January 1 - 3, 2016
Temps dropped into the 20's and very windy for the New Year and second day of the year, so obviously no frogs. Woke up to a steady snowfall on the 3rd, with temps in the mid 20's. Cold for this area, though not unusual. I cherish the snow, as some winters we don’t get any at all, and make a point of going up into the white wonderland forest. Usually everything is wet when the snow starts, the temp dropping, rain crystalizing, so the snow sticks to ever twig, the forest etched white on black. But after the cold, strong wind for two days, the trees are dry and the snow rests upon, rather than fastening, subtle instead of spectacular.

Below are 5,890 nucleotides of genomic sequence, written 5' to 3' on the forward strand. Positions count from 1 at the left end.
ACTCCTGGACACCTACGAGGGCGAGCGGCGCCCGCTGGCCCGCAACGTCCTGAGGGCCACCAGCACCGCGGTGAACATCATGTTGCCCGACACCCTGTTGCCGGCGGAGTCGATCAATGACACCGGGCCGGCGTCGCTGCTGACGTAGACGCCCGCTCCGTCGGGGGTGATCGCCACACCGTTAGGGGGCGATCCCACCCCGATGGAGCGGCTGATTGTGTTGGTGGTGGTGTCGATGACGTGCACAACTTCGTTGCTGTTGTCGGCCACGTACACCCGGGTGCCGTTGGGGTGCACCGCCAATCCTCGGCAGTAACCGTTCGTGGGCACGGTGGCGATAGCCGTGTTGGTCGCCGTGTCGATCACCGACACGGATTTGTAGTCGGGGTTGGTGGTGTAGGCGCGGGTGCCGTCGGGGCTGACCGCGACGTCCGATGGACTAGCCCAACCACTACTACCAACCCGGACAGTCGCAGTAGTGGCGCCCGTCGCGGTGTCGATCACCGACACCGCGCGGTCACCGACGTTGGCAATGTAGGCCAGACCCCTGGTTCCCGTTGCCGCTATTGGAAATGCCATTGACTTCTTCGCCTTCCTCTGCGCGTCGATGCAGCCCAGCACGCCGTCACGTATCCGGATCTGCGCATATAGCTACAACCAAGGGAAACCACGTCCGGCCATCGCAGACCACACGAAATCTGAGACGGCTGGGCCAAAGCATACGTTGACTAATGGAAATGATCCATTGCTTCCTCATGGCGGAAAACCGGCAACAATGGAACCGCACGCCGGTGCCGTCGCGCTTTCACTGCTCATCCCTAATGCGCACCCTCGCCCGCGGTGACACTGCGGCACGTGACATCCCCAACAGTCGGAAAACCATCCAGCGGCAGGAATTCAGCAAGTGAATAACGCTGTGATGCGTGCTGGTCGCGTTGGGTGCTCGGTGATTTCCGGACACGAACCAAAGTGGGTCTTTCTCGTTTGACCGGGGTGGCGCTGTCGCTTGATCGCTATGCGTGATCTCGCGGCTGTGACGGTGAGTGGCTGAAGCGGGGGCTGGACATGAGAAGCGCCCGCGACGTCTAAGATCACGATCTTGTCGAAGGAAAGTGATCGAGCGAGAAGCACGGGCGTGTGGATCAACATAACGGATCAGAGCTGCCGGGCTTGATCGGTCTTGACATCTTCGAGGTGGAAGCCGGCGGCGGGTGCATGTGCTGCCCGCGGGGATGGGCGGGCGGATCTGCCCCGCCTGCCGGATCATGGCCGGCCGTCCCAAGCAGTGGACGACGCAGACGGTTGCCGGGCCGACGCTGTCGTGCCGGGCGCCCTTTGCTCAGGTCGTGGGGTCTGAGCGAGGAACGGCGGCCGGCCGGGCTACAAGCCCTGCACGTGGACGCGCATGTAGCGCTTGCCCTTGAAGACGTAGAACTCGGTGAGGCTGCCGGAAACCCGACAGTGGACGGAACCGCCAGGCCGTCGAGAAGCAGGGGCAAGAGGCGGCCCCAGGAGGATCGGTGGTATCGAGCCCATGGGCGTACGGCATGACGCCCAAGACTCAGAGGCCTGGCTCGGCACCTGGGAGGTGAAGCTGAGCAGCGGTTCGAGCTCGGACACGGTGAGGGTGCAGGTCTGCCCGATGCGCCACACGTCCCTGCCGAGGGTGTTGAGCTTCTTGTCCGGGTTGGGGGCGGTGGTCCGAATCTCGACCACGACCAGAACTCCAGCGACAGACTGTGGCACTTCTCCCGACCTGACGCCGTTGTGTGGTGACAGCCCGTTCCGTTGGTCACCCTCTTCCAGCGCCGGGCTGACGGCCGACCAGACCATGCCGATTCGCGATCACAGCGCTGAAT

Well below freezing when this picture was taken, how do the frogs cope? Down in the pond the surface has frozen but the water beneath is warmer, so the frogs there are probably hanging out. (Frogs commonly hibernate deep under water, their bodies remaining above freezing.) Those up in the forest? Probably relaxing in underground enclaves. If the temperature around them drops below freezing and stays there? Good question. Wood frogs in Alaska (Rana sylvatica), which live as far north as the Arctic circle, spend seven months of the year frozen. Slightly smaller than the red-legged, they hibernate in divots of leaf litter near a pond, lake or stream. At first they freeze at night and thaw during the day but after a week or two of this they stay frozen! (The freezing and thawing may help them convert glycogen stored in their livers to glucose. High concentrations of glucose are pumped into their cells, replacing water, and act as a sort of antifreeze, or cryoprotectant, protecting the cells from freezing and desiccation. The water in the cells is pumped into body cavities, where it freezes.) The frog’s breathing and heart stop until it thaws in spring, when they immediately go looking to mate (of course), the males making loud calls that sound like ducks quacking. It’s not known if red-legged frogs are capable of this deep freeze.